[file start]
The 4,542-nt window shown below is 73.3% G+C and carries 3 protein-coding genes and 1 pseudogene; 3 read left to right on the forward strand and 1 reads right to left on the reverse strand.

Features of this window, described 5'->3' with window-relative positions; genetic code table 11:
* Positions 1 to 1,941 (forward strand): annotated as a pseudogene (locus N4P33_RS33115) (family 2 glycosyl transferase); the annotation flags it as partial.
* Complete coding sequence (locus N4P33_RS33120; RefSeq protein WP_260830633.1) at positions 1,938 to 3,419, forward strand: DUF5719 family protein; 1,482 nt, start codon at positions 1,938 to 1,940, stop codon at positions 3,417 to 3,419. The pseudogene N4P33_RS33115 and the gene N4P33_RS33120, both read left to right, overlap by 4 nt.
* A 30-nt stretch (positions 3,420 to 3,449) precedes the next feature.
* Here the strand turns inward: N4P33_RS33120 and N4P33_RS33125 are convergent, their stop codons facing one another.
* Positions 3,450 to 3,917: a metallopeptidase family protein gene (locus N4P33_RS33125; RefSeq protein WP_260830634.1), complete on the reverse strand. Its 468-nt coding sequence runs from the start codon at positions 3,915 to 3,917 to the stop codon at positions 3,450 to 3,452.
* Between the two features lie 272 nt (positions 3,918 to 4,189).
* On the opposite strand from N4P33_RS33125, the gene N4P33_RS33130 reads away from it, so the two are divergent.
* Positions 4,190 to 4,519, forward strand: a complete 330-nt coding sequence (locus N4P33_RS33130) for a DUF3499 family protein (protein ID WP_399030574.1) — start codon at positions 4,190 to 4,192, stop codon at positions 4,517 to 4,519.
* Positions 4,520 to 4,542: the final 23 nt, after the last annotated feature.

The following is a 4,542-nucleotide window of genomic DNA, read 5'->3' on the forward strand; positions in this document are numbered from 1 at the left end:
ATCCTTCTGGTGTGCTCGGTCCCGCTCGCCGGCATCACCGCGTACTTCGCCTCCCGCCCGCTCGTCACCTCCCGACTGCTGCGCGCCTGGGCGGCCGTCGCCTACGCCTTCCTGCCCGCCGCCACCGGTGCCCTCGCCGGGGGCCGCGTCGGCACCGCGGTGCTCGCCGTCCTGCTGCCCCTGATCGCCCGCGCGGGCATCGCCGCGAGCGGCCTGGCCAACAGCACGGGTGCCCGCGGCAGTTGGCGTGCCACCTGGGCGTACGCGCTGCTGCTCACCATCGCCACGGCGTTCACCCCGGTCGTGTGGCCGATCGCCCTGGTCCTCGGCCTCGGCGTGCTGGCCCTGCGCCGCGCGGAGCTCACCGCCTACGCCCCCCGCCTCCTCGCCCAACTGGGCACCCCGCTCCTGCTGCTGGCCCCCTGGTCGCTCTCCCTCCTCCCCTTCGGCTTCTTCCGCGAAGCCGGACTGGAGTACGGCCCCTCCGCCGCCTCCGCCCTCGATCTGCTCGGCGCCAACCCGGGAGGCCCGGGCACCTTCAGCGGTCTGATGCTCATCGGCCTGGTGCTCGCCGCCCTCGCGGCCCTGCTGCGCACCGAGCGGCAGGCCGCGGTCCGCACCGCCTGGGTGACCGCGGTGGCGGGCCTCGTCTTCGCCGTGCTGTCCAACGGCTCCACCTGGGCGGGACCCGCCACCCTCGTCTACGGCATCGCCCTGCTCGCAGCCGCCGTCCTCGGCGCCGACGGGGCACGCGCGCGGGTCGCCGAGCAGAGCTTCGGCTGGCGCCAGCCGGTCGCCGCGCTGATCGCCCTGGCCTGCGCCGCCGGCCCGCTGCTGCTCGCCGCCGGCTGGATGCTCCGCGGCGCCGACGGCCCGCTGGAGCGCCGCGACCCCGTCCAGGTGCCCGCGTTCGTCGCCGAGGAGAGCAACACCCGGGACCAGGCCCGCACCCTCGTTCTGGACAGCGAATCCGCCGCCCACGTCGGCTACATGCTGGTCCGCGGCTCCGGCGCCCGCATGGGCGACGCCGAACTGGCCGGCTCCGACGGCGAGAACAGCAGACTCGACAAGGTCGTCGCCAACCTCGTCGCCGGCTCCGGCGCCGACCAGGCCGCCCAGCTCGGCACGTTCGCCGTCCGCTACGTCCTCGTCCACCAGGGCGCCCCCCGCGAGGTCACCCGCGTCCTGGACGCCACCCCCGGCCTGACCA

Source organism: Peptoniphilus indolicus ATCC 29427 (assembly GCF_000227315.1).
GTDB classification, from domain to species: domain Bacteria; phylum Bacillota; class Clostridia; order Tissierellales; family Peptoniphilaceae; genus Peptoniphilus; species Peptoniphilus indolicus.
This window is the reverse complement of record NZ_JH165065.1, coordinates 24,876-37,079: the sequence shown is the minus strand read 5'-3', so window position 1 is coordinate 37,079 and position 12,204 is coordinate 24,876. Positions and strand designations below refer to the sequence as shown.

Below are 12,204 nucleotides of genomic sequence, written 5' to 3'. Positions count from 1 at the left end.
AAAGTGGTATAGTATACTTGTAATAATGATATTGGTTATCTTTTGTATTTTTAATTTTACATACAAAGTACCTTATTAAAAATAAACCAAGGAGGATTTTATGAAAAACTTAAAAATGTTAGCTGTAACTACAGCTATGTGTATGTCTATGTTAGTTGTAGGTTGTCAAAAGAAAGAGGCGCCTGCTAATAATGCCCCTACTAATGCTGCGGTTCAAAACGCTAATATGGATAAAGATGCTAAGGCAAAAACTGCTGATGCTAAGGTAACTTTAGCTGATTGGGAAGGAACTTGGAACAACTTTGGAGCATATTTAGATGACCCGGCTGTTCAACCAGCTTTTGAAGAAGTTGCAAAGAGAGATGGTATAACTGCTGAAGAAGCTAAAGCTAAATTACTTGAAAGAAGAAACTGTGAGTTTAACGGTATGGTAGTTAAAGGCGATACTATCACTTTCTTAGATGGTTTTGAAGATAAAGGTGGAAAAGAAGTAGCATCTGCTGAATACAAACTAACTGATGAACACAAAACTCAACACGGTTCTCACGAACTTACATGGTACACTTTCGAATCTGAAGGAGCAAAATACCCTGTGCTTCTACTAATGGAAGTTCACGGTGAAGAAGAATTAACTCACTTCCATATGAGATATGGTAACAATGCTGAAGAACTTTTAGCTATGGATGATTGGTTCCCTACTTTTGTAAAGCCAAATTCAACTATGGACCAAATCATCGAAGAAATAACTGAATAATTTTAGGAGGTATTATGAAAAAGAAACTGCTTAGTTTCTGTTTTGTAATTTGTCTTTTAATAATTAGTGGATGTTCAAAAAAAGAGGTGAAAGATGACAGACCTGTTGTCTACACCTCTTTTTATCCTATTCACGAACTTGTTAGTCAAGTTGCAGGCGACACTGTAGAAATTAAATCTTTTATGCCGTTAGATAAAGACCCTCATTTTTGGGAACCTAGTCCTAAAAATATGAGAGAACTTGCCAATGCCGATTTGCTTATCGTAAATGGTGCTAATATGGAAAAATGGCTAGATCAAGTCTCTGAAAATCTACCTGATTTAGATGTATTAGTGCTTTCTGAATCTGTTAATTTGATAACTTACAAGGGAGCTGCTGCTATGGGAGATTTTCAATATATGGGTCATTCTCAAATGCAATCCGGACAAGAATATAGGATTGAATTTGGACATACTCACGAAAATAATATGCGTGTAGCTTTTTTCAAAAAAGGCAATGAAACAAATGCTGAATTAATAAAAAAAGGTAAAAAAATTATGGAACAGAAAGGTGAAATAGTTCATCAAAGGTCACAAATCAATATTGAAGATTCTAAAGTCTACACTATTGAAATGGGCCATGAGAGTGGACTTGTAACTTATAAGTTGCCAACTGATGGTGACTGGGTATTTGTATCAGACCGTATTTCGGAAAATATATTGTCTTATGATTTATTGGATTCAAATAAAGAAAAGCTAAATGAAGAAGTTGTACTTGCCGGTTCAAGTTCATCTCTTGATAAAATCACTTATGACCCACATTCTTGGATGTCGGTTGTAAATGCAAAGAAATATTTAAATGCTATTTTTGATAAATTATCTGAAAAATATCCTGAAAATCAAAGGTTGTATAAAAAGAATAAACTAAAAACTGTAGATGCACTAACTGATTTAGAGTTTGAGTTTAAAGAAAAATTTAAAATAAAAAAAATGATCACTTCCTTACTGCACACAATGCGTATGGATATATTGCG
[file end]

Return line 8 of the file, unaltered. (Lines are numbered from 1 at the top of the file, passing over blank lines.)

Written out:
* Between the two features lie 272 nt (positions 3,918 to 4,189).